AT A TIME when football faced even more problems than it does today but had the additional disadvantage of dealing with a largely hostile government, Ted Croker took on both in his role as the Football Association's secretary from 1973 to 1989. He tackled them with determination, optimism and mixed success. Memories of this most urbane and good- humoured of football administrators will be diminished or enhanced depending on whether one remark to Margaret Thatcher is interpreted as brave or misjudged.
After the Heysel Stadium disaster in Brussels, Thatcher called together a group of football officials and others closely associated with the game and asked what football was going to do about its hooligans. According to Croker, she seemed ready to have professional football banned altogether. While others timidly kept their opinions to themselves, Croker remarked: 'We don't want this made public, but these people are society's problems and we don't want your hooligans in our sport, prime minister.'
It was said that the reply could easily have been the last straw as far as the prime minister's patience in football was concerned and certainly it was not until the arrival of John Major, a football fan, that relationships with Downing Street recovered. Croker himself always maintained that the meeting served to confirm Thatcher's own lack of understanding of what was happening to the national sport, but most people felt that he had scored a significant own goal. Significantly, too, his predecessors received knighthoods while he did not.
Throughout his time at Lancaster Gate, the FA's London headquarters, Croker was regularly criticised for failing to grasp footballing matters as well as he understood their commercial aspects, but it was partly for his background in industry and quiet manner that he was taken on as secretary after many years in which his predecessor but one, Sir Stanley Rous, had dominated the FA and football in England generally.
At the time of his appointment, the FA had an income from business enterprises of only pounds 24,000 a year and needed someone who had a football background but above all could realise the potential of a sport moving into the television and sponsorship age without any real idea how to sell its assets, especially the FA Cup and international matches, without losing credibility. While showing them the way (when he retired the FA had reserves of some pounds 3m), Croker always refused to allow the FA Cup to be sponsored because he said it would immediately 'lose the magic'.
His own football career was hardly impressive but fulfilled the FA's requirements. He was a qualified coach and played as a defender for Charlton Athletic, admittedly more often for the reserves than the first team, but his career was ruined by injuries, including those received when he was an RAF flying instructor.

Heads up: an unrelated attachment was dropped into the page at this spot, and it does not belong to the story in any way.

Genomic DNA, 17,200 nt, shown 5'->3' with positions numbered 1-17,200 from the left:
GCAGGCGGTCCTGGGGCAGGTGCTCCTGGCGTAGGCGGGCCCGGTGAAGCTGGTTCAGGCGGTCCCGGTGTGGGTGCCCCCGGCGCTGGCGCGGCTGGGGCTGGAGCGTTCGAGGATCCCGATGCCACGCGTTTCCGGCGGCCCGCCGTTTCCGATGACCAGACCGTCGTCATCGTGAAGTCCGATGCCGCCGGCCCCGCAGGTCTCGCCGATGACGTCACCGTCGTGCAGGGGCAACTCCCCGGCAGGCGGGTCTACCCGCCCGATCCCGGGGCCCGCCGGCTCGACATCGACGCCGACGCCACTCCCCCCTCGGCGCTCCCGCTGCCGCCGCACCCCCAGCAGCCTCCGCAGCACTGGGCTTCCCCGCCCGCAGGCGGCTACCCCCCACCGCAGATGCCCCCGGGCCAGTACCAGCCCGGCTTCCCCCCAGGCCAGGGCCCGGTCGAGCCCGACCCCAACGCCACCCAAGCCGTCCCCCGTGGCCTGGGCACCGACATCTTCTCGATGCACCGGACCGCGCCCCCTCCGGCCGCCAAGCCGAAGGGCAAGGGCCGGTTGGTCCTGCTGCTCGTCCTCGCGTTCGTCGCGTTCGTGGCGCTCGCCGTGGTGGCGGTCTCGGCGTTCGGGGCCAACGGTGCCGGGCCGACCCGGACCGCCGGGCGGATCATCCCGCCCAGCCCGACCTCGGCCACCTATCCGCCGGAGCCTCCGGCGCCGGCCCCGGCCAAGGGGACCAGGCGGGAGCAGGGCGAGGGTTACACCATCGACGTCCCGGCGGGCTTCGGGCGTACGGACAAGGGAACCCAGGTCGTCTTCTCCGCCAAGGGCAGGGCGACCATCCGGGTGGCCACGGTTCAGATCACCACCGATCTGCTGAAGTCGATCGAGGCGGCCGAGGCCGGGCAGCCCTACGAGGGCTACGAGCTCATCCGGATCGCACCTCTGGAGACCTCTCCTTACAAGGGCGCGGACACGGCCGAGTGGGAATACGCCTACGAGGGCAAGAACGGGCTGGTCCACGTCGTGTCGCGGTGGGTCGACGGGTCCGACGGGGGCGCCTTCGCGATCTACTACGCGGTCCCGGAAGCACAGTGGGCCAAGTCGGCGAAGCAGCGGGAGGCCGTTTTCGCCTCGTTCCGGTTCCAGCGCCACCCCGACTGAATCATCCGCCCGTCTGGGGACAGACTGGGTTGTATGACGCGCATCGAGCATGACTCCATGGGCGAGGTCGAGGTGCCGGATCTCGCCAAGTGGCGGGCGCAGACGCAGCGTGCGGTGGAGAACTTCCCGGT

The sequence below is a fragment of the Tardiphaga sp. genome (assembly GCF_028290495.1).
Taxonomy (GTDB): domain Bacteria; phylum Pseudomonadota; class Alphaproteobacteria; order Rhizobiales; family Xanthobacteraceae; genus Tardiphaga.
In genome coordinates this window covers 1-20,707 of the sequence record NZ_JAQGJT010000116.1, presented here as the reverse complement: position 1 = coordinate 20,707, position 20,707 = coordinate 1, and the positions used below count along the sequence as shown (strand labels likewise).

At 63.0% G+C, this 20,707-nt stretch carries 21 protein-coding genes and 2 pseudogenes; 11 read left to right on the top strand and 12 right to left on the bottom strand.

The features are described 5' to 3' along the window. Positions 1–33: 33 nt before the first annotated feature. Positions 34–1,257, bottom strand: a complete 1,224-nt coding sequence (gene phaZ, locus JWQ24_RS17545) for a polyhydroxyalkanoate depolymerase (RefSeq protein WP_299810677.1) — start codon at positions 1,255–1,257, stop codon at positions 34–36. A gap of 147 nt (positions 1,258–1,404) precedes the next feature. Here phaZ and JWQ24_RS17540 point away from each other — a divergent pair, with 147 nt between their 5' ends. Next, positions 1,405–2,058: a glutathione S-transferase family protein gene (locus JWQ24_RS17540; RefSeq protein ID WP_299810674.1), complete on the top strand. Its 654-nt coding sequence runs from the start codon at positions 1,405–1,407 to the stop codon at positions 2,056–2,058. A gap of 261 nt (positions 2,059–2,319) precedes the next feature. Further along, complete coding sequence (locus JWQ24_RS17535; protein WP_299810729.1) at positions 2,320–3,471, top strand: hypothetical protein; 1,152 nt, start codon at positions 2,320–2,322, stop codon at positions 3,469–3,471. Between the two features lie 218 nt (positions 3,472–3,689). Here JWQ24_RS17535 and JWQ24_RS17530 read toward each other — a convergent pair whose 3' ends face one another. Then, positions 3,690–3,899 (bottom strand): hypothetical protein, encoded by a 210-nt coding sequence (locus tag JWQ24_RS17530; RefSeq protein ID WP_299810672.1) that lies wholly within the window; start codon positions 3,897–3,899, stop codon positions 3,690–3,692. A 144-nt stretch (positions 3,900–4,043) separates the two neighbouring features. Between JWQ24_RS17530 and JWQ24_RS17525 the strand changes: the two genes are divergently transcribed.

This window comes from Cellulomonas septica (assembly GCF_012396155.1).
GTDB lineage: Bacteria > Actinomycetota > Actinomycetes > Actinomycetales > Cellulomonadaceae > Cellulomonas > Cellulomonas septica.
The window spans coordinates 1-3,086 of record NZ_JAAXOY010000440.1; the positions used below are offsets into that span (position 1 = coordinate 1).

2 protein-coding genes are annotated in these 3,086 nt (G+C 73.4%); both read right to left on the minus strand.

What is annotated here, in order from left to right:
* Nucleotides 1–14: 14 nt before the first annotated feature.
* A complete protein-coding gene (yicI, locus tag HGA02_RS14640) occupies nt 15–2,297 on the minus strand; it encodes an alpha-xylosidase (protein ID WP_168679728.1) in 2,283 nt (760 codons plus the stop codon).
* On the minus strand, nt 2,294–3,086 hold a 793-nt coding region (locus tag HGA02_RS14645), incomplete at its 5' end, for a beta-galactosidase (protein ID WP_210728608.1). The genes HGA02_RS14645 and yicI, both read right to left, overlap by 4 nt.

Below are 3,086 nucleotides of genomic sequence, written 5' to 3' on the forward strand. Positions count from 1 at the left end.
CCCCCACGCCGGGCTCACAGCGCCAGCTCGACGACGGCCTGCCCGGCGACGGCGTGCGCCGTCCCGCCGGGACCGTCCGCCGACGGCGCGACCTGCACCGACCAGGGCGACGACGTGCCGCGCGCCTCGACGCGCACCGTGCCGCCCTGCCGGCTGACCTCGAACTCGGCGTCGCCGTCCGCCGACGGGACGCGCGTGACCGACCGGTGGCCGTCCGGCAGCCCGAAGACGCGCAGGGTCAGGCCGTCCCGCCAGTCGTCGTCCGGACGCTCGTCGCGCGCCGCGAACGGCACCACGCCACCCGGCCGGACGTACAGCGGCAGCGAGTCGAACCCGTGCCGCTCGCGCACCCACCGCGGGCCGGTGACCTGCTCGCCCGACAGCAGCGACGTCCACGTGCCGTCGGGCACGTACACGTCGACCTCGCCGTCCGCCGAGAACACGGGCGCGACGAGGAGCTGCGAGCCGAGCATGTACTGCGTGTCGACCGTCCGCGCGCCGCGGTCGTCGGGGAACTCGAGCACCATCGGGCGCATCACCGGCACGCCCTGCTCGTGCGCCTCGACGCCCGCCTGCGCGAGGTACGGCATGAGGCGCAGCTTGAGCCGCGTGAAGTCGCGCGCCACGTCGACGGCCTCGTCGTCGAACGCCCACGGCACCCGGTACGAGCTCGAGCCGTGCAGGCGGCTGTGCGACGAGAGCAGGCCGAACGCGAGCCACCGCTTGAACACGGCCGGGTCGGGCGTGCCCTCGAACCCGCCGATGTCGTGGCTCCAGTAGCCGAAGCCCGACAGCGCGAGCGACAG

He had joined the RAF at 18, soon after leaving technical college in Surrey. In 1945 he was involved in a crash in the Pennines and broke both ankles. Nevertheless, in freezing conditions he crawled to get help for his colleagues and was subsequently awarded the King's Commendation for Brave Conduct. He resumed his football career and made eight first-team appearances in 1950-51 for Charlton as a defender, only to be recalled to the RAF during the Korean war. He later played for Headington.
His successful business career was in engineering. His company made snow movers and machinery for the ready-mixed concrete industry but eventually he sold out and was left free to apply when the FA advertised for a successor to Denis Follows.
When he arrived at the FA, England had just failed to qualify for the World Cup and the manager, Sir Alf Ramsey, was already being severely criticised. Although he was a member of the committee that sacked Ramsey, Croker played no significant part in the decision. However, he was more involved in the appointment of Don Revie, a controversial choice eventually leading to considerable disagreements within the FA and a far from amicable parting.
The problem of hooliganism remained with him all through his tenure as secretary. He presided over the abandoning of the annual match between England and Scotland, the oldest international fixture of all, and in his time the home international championship itself was abandoned. When the Heysel tragedy occurred he was involved in the decision to withdraw English clubs from European cup competitions.
Towards the end of his career he suffered from ill-health and he retired after Graham Kelly became the FA's chief executive in 1989.
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